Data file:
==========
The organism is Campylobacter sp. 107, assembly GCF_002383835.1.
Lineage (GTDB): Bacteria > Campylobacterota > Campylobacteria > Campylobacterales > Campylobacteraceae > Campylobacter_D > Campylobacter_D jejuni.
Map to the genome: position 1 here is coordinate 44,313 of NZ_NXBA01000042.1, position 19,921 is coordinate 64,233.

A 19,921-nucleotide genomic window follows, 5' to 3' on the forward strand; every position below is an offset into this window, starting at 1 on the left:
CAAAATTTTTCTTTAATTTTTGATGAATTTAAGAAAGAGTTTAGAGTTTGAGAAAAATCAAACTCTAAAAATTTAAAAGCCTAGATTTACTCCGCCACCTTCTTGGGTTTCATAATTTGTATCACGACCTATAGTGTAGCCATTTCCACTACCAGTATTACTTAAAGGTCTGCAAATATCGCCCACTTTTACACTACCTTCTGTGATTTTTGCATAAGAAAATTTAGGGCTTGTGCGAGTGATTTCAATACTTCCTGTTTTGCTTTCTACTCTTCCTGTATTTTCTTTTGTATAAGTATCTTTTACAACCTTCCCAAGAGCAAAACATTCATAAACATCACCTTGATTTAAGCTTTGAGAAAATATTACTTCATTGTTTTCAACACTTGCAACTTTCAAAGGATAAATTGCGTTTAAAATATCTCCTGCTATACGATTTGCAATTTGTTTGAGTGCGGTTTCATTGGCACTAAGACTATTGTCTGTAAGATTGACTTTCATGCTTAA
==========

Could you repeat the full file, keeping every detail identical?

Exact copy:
The organism is Campylobacter sp. 107, assembly GCF_002383835.1.
Lineage (GTDB): Bacteria > Campylobacterota > Campylobacteria > Campylobacterales > Campylobacteraceae > Campylobacter_D > Campylobacter_D jejuni.
Map to the genome: position 1 here is coordinate 44,313 of NZ_NXBA01000042.1, position 19,921 is coordinate 64,233.

A 19,921-nucleotide genomic window follows, 5' to 3' on the forward strand; every position below is an offset into this window, starting at 1 on the left:
CAAAATTTTTCTTTAATTTTTGATGAATTTAAGAAAGAGTTTAGAGTTTGAGAAAAATCAAACTCTAAAAATTTAAAAGCCTAGATTTACTCCGCCACCTTCTTGGGTTTCATAATTTGTATCACGACCTATAGTGTAGCCATTTCCACTACCAGTATTACTTAAAGGTCTGCAAATATCGCCCACTTTTACACTACCTTCTGTGATTTTTGCATAAGAAAATTTAGGGCTTGTGCGAGTGATTTCAATACTTCCTGTTTTGCTTTCTACTCTTCCTGTATTTTCTTTTGTATAAGTATCTTTTACAACCTTCCCAAGAGCAAAACATTCATAAACATCACCTTGATTTAAGCTTTGAGAAAATATTACTTCATTGTTTTCAACACTTGCAACTTTCAAAGGATAAATTGCGTTTAAAATATCTCCTGCTATACGATTTGCAATTTGTTTGAGTGCGGTTTCATTGGCACTAAGACTATTGTCTGTAAGATTGACTTTCATGCTTAA